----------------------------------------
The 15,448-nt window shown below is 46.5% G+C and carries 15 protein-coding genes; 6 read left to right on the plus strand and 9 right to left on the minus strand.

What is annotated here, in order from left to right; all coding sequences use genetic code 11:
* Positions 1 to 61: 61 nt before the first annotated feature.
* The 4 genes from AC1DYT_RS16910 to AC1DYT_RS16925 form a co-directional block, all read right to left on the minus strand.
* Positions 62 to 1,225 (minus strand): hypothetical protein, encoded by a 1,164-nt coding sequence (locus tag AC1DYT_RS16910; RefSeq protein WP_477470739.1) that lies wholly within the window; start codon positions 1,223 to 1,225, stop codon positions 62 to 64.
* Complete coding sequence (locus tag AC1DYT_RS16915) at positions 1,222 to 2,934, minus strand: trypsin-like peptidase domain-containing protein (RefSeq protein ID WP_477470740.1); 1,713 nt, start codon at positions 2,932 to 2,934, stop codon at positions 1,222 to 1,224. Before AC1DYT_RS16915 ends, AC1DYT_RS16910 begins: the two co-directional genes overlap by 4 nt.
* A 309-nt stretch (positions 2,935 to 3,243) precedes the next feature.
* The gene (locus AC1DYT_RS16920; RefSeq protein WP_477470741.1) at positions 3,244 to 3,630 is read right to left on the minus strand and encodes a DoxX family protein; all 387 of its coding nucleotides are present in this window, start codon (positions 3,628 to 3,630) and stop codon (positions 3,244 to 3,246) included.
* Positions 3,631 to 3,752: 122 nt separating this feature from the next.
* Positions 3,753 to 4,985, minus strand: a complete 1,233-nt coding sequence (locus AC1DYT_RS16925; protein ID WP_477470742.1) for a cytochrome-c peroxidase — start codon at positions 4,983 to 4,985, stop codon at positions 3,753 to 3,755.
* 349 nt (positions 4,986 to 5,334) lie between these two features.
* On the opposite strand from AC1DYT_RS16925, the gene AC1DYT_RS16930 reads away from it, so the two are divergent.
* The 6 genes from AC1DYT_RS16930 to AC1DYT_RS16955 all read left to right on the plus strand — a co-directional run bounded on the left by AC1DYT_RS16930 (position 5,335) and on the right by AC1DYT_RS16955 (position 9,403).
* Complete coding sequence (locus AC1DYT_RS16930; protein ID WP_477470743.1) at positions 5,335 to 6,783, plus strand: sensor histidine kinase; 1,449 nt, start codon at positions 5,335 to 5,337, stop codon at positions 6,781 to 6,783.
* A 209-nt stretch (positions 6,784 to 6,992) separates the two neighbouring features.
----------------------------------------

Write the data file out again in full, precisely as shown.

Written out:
The 15,448-nt window shown below is 46.5% G+C and carries 15 protein-coding genes; 6 read left to right on the plus strand and 9 right to left on the minus strand.

What is annotated here, in order from left to right; all coding sequences use genetic code 11:
* Positions 1 to 61: 61 nt before the first annotated feature.
* The 4 genes from AC1DYT_RS16910 to AC1DYT_RS16925 form a co-directional block, all read right to left on the minus strand.
* Positions 62 to 1,225 (minus strand): hypothetical protein, encoded by a 1,164-nt coding sequence (locus tag AC1DYT_RS16910; RefSeq protein WP_477470739.1) that lies wholly within the window; start codon positions 1,223 to 1,225, stop codon positions 62 to 64.
* Complete coding sequence (locus tag AC1DYT_RS16915) at positions 1,222 to 2,934, minus strand: trypsin-like peptidase domain-containing protein (RefSeq protein ID WP_477470740.1); 1,713 nt, start codon at positions 2,932 to 2,934, stop codon at positions 1,222 to 1,224. Before AC1DYT_RS16915 ends, AC1DYT_RS16910 begins: the two co-directional genes overlap by 4 nt.
* A 309-nt stretch (positions 2,935 to 3,243) precedes the next feature.
* The gene (locus AC1DYT_RS16920; RefSeq protein WP_477470741.1) at positions 3,244 to 3,630 is read right to left on the minus strand and encodes a DoxX family protein; all 387 of its coding nucleotides are present in this window, start codon (positions 3,628 to 3,630) and stop codon (positions 3,244 to 3,246) included.
* Positions 3,631 to 3,752: 122 nt separating this feature from the next.
* Positions 3,753 to 4,985, minus strand: a complete 1,233-nt coding sequence (locus AC1DYT_RS16925; protein ID WP_477470742.1) for a cytochrome-c peroxidase — start codon at positions 4,983 to 4,985, stop codon at positions 3,753 to 3,755.
* 349 nt (positions 4,986 to 5,334) lie between these two features.
* On the opposite strand from AC1DYT_RS16925, the gene AC1DYT_RS16930 reads away from it, so the two are divergent.
* The 6 genes from AC1DYT_RS16930 to AC1DYT_RS16955 all read left to right on the plus strand — a co-directional run bounded on the left by AC1DYT_RS16930 (position 5,335) and on the right by AC1DYT_RS16955 (position 9,403).
* Complete coding sequence (locus AC1DYT_RS16930; protein ID WP_477470743.1) at positions 5,335 to 6,783, plus strand: sensor histidine kinase; 1,449 nt, start codon at positions 5,335 to 5,337, stop codon at positions 6,781 to 6,783.
* A 209-nt stretch (positions 6,784 to 6,992) separates the two neighbouring features.